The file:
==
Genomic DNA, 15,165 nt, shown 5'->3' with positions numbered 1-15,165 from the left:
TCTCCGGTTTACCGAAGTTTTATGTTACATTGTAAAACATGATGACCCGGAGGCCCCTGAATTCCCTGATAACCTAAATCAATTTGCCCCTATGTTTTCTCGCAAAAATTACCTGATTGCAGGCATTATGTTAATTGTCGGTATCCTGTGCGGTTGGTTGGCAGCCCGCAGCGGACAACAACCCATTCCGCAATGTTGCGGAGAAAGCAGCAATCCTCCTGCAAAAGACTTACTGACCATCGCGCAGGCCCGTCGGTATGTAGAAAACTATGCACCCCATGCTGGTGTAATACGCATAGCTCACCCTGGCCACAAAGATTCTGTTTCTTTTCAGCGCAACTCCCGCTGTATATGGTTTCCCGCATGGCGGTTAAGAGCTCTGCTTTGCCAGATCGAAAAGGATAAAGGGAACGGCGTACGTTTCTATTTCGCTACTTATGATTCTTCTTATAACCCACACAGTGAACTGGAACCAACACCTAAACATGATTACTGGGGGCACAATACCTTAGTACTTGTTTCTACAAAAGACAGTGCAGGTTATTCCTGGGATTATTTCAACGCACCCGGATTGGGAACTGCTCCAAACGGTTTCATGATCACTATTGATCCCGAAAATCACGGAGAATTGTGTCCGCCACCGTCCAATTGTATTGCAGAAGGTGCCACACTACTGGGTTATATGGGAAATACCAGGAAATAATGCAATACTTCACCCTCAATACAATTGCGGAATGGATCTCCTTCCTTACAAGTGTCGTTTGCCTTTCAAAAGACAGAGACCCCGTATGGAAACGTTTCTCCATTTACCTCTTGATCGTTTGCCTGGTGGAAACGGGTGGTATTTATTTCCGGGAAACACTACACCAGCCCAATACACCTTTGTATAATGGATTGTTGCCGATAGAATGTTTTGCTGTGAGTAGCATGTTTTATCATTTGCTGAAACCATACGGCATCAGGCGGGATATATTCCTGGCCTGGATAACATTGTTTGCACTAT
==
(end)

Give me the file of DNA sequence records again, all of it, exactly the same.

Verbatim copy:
Genomic DNA, 15,165 nt, shown 5'->3' with positions numbered 1-15,165 from the left:
TCTCCGGTTTACCGAAGTTTTATGTTACATTGTAAAACATGATGACCCGGAGGCCCCTGAATTCCCTGATAACCTAAATCAATTTGCCCCTATGTTTTCTCGCAAAAATTACCTGATTGCAGGCATTATGTTAATTGTCGGTATCCTGTGCGGTTGGTTGGCAGCCCGCAGCGGACAACAACCCATTCCGCAATGTTGCGGAGAAAGCAGCAATCCTCCTGCAAAAGACTTACTGACCATCGCGCAGGCCCGTCGGTATGTAGAAAACTATGCACCCCATGCTGGTGTAATACGCATAGCTCACCCTGGCCACAAAGATTCTGTTTCTTTTCAGCGCAACTCCCGCTGTATATGGTTTCCCGCATGGCGGTTAAGAGCTCTGCTTTGCCAGATCGAAAAGGATAAAGGGAACGGCGTACGTTTCTATTTCGCTACTTATGATTCTTCTTATAACCCACACAGTGAACTGGAACCAACACCTAAACATGATTACTGGGGGCACAATACCTTAGTACTTGTTTCTACAAAAGACAGTGCAGGTTATTCCTGGGATTATTTCAACGCACCCGGATTGGGAACTGCTCCAAACGGTTTCATGATCACTATTGATCCCGAAAATCACGGAGAATTGTGTCCGCCACCGTCCAATTGTATTGCAGAAGGTGCCACACTACTGGGTTATATGGGAAATACCAGGAAATAATGCAATACTTCACCCTCAATACAATTGCGGAATGGATCTCCTTCCTTACAAGTGTCGTTTGCCTTTCAAAAGACAGAGACCCCGTATGGAAACGTTTCTCCATTTACCTCTTGATCGTTTGCCTGGTGGAAACGGGTGGTATTTATTTCCGGGAAACACTACACCAGCCCAATACACCTTTGTATAATGGATTGTTGCCGATAGAATGTTTTGCTGTGAGTAGCATGTTTTATCATTTGCTGAAACCATACGGCATCAGGCGGGATATATTCCTGGCCTGGATAACATTGTTTGCACTAT